Duncan Rose hustles his way through life, taking advantage of the foolish and overindulged. His weapon of choice - a deck of cards. Despite the dangers, he uses his skills with sleight-of-hand tricks to cheat at poker and tilt life in his favor. But when Duncan steps through a strange door and emerges in the Depression-ravaged world of 1934, he discovers a dark underworld of magicians and card cheats who use their skills simply to survive another day. Swindling his way through this bizarre new world, he searches for a doorway home, until a ruthless mobster takes notice - a man also looking for the strange door and not inclined to share the magic. In a race to find his way home, Duncan will need all his card skills, but more importantly, he'll need to trust those around him or risk losing everything.
Real Magic is an exciting time travel fantasy packed with real card tricks designed specifically for this story by renowned card magician, Cameron Francis.
I was wrapped into this world immediately. I can’t say magic card tricks were a fancy of mine, but it added such depth to the story in an inexplicable way. I liked it more than just a fancy or a fluff filler in the story.
I liked the gateway delivery. Although never fully explained, it held its own with its mysteriousness.
Duncan, was not the most likable main character, but he grew on you and as he became emotionally attached, he grew into himself.
The characters were wonderfully well written. But I think one of the Magic Club members just disappeared. We followed Morty and Vincent but the other guy waa never heard from again. Not even an honorary mention in the recap.
But it plummeted down following Duncan’s visit with the chair. Maybe he had superpowers, but after fists and golf clubs to the head, thigh, ribs, etc; he didn’t have any pains or problems and walked around town and had sex as if the abuse bounced off him. Yeah, he grew massive brass balls.
Bits and pieces started to unravel. Especially the dozen or so times the reader is constantly reminded of the stark contrasts from 1934 and 2013 -by direct mention. How many times do you have to bring it up? Each mention felt like I was being belittled that I didn’t know Google wasn’t invented yet.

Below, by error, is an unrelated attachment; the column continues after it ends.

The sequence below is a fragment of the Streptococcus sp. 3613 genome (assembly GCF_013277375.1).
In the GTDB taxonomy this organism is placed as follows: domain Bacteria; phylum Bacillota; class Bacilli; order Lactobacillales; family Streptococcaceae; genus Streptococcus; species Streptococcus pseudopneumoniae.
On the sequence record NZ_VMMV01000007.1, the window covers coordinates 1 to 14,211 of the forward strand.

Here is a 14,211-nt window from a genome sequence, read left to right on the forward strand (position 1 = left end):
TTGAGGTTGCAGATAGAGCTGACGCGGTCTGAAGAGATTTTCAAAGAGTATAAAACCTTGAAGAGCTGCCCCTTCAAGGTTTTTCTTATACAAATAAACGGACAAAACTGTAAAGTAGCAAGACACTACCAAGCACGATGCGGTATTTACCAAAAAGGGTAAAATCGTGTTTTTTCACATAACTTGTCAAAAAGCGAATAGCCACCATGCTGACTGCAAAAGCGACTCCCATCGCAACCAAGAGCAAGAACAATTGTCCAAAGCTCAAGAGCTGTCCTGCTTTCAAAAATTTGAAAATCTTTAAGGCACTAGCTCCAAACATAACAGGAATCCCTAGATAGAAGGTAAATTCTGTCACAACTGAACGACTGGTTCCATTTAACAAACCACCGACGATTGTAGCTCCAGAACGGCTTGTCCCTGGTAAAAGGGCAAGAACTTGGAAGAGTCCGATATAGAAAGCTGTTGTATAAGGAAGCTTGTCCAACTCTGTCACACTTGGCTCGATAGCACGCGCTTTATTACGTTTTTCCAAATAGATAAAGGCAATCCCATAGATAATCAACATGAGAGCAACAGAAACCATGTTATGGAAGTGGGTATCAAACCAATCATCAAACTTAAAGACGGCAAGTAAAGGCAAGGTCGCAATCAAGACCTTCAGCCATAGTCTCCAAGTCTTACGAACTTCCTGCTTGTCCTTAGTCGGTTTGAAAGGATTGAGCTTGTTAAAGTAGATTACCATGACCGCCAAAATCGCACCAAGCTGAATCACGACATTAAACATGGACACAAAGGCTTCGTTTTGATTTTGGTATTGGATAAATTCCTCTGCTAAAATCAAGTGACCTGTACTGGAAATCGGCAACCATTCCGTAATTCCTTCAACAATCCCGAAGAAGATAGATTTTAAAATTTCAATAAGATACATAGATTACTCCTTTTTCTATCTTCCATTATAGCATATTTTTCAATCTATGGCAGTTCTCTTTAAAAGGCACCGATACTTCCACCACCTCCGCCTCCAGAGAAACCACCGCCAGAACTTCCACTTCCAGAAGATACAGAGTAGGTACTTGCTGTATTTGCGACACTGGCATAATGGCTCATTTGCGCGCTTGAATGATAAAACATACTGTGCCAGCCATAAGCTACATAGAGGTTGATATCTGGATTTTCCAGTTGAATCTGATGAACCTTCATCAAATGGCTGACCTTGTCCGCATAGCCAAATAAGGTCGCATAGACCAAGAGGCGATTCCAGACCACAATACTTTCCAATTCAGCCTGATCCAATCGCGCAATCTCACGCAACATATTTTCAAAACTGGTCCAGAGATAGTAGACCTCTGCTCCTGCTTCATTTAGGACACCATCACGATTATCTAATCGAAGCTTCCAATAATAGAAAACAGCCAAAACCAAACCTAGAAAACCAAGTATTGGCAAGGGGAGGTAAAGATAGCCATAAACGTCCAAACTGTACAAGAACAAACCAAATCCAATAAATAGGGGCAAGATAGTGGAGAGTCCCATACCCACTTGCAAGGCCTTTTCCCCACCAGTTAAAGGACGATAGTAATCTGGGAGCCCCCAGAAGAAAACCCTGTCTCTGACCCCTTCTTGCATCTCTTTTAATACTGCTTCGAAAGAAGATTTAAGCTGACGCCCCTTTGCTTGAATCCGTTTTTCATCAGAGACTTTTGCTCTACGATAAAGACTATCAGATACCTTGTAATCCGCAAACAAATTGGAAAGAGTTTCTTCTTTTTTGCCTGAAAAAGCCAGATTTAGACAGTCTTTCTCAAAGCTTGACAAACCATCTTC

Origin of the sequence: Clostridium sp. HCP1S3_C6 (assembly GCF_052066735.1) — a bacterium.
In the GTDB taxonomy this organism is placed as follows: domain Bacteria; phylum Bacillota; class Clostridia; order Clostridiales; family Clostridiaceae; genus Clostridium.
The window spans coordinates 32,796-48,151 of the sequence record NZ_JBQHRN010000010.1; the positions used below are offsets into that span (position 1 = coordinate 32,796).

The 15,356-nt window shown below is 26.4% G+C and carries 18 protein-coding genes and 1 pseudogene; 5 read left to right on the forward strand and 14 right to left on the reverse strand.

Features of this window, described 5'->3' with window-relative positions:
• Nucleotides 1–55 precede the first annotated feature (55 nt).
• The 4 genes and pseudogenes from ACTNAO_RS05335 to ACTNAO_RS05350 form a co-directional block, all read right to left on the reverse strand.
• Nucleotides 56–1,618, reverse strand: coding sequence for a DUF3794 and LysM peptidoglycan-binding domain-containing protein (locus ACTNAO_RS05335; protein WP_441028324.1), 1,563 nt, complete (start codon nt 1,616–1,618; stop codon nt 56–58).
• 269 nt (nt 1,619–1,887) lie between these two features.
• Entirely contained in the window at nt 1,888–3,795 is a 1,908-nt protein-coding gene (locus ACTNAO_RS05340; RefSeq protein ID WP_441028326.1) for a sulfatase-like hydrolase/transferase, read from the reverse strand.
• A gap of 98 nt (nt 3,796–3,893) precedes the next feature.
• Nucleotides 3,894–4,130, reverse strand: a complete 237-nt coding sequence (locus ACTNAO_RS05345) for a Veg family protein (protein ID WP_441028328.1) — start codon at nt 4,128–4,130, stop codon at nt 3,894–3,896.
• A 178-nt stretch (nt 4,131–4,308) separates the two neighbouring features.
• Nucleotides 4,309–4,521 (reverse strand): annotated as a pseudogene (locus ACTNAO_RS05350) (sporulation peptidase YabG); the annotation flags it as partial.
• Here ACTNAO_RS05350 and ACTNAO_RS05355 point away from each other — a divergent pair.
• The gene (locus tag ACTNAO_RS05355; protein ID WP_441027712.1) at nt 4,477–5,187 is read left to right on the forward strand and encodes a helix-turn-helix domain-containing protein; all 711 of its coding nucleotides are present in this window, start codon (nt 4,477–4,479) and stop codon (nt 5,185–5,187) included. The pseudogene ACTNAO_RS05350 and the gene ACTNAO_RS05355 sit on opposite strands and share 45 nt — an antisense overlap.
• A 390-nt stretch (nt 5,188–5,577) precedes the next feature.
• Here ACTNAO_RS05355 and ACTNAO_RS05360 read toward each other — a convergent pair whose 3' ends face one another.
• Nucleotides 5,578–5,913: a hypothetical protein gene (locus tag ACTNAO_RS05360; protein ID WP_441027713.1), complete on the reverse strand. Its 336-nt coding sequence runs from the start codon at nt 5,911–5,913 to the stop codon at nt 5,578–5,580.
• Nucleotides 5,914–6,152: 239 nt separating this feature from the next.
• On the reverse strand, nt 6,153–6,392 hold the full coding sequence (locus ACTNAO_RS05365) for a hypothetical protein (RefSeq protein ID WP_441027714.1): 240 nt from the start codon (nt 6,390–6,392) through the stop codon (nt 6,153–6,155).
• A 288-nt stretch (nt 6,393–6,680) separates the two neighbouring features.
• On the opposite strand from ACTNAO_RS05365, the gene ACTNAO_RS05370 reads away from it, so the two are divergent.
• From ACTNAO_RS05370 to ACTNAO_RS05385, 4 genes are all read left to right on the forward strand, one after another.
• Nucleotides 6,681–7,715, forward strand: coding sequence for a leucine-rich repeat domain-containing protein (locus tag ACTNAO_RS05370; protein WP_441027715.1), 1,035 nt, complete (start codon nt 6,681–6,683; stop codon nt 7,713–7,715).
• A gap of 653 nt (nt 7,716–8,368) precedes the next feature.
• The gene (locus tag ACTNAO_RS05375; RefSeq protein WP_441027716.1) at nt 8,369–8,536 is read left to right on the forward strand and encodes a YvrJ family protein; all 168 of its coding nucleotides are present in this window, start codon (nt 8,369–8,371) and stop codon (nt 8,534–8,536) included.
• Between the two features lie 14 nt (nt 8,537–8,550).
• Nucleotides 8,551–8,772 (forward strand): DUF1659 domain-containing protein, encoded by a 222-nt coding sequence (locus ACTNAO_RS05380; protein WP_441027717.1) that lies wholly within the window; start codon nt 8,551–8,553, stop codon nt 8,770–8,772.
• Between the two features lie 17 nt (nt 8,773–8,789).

Who knows how Walters &Co knew to find him in the diner in the middle of cow country. Especially with no true communication (as it’s drummed into the narration upteen times) and if they were given a different name. Who knows how Nelson & Co were summoned to the farmhouse. And they really wanna play footsie while someone is bleeding to death from a bullet wound?
Which brings us to the wrap up of the time loop. His life in 1934 was heartache. Suicides. Disappearances. Apparently after their first two-three(?) years, Lucy is plagued with depression; which causes Duncan immense heartbreak and heartache. But he thought it was worth sending his younger self down the same path?
This brings the final suspension of belief: How does he know WHICH door will send him back to 1934. It’s been an unknown variable which door leads to which time.
Other than occasional mannerisms; simple architectural; specks of war, depression, prohibition; or limited technology, no other world building or language/dialogue kept the readers glued to the 30s.
I was eager to listen to this audiobook to completion. Cameron Francis added unique depth to the book with his magic lessons. He added unique voices to the characters and pushed the story along. Unfortunately, the plot and characters didn’t fulfill my expectations and left a void of “that’s it?” upon the ending.
What made the experience of listening to Real Magic the most enjoyable?
Characters come to life. I prefer written books. However, when driving that's not an option. This audio book didn't make me miss actually reading.